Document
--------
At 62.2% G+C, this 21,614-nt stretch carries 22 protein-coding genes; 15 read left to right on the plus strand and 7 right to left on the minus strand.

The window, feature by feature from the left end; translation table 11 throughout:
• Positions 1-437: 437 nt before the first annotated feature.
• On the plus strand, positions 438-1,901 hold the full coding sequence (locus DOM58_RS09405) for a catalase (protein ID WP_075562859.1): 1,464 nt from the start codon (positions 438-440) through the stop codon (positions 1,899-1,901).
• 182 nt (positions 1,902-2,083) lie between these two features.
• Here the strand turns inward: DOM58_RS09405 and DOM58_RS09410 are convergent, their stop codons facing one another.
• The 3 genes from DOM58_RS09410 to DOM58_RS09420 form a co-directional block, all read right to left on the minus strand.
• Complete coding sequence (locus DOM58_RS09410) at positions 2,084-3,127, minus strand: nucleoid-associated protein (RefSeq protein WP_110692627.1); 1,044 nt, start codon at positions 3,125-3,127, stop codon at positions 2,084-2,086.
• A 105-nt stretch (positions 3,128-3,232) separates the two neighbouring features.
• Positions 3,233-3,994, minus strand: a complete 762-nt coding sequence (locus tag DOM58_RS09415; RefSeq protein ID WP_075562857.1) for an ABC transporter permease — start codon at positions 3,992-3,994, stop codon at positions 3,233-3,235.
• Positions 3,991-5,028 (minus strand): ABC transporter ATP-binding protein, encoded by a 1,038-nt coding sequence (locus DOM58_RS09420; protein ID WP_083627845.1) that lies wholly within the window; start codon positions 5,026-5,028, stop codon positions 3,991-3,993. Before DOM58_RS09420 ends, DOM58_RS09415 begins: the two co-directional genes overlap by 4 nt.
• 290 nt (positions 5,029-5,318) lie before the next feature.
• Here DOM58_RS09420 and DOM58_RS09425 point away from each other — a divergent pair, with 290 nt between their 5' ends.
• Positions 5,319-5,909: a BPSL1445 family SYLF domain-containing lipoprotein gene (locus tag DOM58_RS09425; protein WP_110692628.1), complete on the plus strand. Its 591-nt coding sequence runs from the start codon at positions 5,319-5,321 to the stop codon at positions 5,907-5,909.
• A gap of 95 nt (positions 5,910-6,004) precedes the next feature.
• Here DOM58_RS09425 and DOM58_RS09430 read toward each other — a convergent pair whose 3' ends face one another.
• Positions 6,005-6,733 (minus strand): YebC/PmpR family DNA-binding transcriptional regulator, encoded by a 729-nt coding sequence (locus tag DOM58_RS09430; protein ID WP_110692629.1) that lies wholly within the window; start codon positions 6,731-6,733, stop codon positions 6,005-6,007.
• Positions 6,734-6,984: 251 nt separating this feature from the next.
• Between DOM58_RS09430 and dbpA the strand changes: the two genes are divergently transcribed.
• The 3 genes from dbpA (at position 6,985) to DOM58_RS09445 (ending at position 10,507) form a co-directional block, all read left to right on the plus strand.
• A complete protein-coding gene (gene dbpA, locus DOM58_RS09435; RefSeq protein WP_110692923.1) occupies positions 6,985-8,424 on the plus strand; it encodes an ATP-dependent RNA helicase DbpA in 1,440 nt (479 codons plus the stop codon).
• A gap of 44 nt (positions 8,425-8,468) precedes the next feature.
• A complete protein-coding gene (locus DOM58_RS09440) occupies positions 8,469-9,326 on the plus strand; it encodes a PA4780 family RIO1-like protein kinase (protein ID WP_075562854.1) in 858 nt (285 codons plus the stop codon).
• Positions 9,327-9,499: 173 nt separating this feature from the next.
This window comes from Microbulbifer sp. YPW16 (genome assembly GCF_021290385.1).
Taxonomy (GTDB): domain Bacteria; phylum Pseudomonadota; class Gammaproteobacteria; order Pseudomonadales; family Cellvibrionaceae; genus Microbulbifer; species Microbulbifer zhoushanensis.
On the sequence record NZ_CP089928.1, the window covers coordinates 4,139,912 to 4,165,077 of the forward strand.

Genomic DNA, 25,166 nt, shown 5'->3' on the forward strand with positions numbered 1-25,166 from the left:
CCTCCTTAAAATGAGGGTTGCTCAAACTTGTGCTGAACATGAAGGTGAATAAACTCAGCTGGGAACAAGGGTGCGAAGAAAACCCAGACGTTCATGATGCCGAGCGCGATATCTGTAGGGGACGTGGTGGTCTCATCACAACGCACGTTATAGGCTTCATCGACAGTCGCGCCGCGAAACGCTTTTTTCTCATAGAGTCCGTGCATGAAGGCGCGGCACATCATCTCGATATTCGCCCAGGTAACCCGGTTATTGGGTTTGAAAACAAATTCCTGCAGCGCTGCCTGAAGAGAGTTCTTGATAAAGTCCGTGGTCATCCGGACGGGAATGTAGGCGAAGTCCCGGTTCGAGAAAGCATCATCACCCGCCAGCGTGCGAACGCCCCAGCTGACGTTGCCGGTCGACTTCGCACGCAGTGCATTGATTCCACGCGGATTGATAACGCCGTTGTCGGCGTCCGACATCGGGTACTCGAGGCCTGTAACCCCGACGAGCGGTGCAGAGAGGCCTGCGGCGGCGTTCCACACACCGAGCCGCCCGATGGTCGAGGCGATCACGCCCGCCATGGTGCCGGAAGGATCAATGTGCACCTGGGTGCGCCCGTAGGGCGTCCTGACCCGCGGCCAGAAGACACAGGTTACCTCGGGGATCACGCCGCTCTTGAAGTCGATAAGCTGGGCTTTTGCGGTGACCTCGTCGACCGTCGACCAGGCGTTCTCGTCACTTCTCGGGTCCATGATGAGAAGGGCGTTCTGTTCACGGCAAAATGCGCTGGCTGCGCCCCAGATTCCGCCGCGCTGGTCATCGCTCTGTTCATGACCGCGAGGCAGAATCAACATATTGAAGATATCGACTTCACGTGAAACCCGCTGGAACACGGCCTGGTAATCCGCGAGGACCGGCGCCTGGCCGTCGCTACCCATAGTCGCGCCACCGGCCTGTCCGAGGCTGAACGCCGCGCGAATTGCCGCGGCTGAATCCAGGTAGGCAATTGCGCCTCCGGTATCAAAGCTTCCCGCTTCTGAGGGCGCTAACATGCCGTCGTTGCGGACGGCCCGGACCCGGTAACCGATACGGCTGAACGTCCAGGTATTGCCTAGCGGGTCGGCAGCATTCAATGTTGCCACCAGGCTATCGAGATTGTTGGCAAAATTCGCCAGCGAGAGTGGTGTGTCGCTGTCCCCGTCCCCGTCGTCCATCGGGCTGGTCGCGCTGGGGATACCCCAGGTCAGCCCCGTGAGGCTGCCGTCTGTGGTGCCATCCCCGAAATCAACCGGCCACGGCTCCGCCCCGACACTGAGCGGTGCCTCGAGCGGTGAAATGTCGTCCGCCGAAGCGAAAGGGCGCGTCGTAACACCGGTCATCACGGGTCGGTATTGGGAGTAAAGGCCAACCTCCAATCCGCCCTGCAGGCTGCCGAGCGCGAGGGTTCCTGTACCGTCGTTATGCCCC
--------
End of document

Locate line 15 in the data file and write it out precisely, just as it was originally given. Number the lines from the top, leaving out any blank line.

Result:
• A gap of 95 nt (positions 5,910-6,004) precedes the next feature.